Most workshops run in the morning and repeat in the afternoon.
Soil Care, Soul Care
Led by Members of the Koinonia community.
Clarence Jordan, co-founder of Koinonia Farm (1942), wrote, “Sabbath in Greek means ‘to arrive at one’s destination, to get where you’re going.’ It means to quit worrying and struggling and striving and enter into a state of harmony and peace … it is not a cessation of activity but the beginning of activity — activity synchronized with God’s purposes.” Central to Koinonia’s activity is the care of the soil and the care of the soul. In this workshop, members will share about the soil management the farm is using, the rhythm of the day they follow to nurture Sabbath time in each and every day and how both may be of help to others.
What do you do when you lose? The Keystone XL, Activism, and the Local Congregation.
Led by Kyle Childress. Rev. Childress is Pastor of Austin Heights Baptist Church and a long-time EP endorser.
After a four year fight, the KXL southern leg tar sands pipeline went online in January. Now what? How are we sustained over the long haul? How do we work patiently in the face of the urgency of global climate change? How do we continue to raise awareness, ask questions, and help the wider community makes changes? What are other communities doing?
Earth to earth: Natural Burial Practices and Christian Theology
Led by Dr. Benjamin M. Stewart. Dr. Stewart is Gordon A. Braatz Assistant Professor of Worship and Dean of Augustana Chapel at the Lutheran School of Theology at Chicago.
Why do so many modern caskets look like space capsules? This workshop will offer an introduction to the emerging natural burial movement, including simple coffins and urns, the protection of natural habitat through burial, and other natural burial practices. We will consider the Christian theological dimensions of these practices, and discover resources for funeral planning that proclaim the gospel in an ecologically troubled time.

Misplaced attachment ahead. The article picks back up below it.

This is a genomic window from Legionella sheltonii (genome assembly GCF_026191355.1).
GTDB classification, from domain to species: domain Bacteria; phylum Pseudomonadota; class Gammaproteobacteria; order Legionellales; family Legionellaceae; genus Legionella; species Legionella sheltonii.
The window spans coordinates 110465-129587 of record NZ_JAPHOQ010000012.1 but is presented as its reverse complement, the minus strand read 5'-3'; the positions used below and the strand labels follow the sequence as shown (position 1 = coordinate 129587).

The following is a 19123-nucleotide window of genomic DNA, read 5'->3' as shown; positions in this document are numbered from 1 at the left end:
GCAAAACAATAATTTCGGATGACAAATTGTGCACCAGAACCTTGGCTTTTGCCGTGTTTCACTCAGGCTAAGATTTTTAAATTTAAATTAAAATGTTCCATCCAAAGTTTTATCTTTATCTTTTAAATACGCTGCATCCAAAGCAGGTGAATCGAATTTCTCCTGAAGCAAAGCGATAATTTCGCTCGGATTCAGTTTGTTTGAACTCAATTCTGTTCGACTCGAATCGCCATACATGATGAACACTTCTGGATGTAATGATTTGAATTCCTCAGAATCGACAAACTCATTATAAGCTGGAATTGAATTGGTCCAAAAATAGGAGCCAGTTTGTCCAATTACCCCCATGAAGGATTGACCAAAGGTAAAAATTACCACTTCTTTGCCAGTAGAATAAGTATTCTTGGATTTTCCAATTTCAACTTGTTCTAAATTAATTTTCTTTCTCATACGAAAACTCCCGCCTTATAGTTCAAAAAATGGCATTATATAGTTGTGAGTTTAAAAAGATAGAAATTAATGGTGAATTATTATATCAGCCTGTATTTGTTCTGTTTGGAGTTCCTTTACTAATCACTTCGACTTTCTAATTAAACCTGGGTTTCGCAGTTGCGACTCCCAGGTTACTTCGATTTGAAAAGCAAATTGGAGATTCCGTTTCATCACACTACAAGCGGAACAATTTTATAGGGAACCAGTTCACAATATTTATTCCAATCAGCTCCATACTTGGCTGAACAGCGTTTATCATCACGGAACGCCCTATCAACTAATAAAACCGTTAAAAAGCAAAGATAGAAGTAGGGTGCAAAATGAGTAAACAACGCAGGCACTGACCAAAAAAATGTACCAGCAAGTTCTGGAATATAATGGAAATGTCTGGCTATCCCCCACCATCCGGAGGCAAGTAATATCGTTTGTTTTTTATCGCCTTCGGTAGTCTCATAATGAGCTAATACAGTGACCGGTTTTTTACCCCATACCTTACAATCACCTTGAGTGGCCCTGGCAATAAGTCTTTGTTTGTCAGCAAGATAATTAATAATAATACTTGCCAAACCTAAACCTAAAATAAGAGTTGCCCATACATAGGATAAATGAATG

Write Relationships: Poetry as a Practice and Mirror of Creation
Led by Danny Kim, an elder at Redeemer Community Church and a high school teacher in San Francisco
In this workshop Rev Kim will ask participants to join him in the practice of reading poetry as a means for us to pay attention to our world and others, to see distortions in the created order, and to practice right relationships in God’s New Creation.
Local Craft as Discipleship
Led by Gregory A. Clark, Professor of Philosophy at North Park University, Tyler Delong, Ph.D. Student at the University of Dayton, Dan McClain, Affiliate Professor at Loyola University Maryland
This panel discussion will explore ways in which hand-y-craft and skill share, as local practices, not only support creation care, but in fact are essential to moral and spiritual formation. Panelists will share personal experiences, reflect on theories of and current literature on craft and spiritual/moral development, suggest ways in which craft and skill development can be encouraged in parishes/congregations and other local organizations, and facilitate a discussion with the audience. Attendees are encouraged to bring their local wares and stories to share.